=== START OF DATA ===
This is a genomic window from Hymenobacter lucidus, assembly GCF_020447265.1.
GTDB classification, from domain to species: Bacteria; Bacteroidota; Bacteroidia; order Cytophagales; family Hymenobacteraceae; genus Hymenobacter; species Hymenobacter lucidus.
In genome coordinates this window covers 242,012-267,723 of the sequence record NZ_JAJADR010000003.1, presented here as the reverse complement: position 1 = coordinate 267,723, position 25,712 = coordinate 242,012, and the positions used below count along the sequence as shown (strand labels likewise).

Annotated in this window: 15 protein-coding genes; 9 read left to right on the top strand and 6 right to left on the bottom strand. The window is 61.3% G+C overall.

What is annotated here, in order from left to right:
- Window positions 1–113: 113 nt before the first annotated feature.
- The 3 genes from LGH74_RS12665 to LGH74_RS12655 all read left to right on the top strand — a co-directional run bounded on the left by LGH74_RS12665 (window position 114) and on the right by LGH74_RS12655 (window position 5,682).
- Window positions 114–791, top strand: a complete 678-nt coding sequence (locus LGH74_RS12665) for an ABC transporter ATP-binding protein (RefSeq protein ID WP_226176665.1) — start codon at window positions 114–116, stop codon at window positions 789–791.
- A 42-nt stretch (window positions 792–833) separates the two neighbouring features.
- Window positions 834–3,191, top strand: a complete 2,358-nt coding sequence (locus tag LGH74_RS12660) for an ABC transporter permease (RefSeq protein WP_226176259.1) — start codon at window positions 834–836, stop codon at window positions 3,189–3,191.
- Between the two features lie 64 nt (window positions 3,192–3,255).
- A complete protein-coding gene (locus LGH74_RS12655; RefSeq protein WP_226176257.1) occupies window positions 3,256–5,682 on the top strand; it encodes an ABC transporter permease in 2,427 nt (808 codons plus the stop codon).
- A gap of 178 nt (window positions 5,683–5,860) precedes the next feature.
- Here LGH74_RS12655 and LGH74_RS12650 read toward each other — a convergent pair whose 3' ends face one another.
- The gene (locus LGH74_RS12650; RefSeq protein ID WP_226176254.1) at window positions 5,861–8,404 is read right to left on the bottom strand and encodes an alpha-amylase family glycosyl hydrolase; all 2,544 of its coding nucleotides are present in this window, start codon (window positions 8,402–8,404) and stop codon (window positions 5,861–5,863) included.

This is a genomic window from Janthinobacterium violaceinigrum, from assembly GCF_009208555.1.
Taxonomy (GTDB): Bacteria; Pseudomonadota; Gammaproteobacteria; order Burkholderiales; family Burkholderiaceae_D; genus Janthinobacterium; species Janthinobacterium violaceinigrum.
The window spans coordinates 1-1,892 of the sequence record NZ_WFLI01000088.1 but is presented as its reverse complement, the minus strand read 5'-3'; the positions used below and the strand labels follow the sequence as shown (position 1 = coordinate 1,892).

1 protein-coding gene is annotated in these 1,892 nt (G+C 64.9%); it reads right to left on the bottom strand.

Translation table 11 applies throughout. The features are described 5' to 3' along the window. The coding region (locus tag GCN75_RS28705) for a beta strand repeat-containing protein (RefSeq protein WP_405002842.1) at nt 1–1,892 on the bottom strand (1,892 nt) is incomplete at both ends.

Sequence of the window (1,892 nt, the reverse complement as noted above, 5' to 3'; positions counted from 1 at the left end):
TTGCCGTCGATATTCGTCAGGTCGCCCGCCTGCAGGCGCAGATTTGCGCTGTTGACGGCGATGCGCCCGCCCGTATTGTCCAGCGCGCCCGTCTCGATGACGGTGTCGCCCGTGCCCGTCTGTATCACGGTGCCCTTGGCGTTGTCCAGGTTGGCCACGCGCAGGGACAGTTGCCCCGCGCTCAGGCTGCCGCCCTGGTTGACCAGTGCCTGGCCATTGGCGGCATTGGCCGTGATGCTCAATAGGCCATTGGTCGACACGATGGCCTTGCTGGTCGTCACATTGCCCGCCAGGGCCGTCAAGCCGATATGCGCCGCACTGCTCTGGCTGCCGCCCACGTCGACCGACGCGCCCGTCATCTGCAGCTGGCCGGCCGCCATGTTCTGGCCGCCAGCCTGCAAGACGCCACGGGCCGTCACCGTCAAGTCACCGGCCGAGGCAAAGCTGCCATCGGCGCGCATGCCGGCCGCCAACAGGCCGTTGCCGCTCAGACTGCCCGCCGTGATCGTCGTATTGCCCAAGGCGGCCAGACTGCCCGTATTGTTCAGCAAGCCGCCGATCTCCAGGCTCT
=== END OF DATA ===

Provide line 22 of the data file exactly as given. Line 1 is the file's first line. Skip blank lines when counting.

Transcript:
TTGCCGTCGATATTCGTCAGGTCGCCCGCCTGCAGGCGCAGATTTGCGCTGTTGACGGCGATGCGCCCGCCCGTATTGTCCAGCGCGCCCGTCTCGATGACGGTGTCGCCCGTGCCCGTCTGTATCACGGTGCCCTTGGCGTTGTCCAGGTTGGCCACGCGCAGGGACAGTTGCCCCGCGCTCAGGCTGCCGCCCTGGTTGACCAGTGCCTGGCCATTGGCGGCATTGGCCGTGATGCTCAATAGGCCATTGGTCGACACGATGGCCTTGCTGGTCGTCACATTGCCCGCCAGGGCCGTCAAGCCGATATGCGCCGCACTGCTCTGGCTGCCGCCCACGTCGACCGACGCGCCCGTCATCTGCAGCTGGCCGGCCGCCATGTTCTGGCCGCCAGCCTGCAAGACGCCACGGGCCGTCACCGTCAAGTCACCGGCCGAGGCAAAGCTGCCATCGGCGCGCATGCCGGCCGCCAACAGGCCGTTGCCGCTCAGACTGCCCGCCGTGATCGTCGTATTGCCCAAGGCGGCCAGACTGCCCGTATTGTTCAGCAAGCCGCCGATCTCCAGGCTCT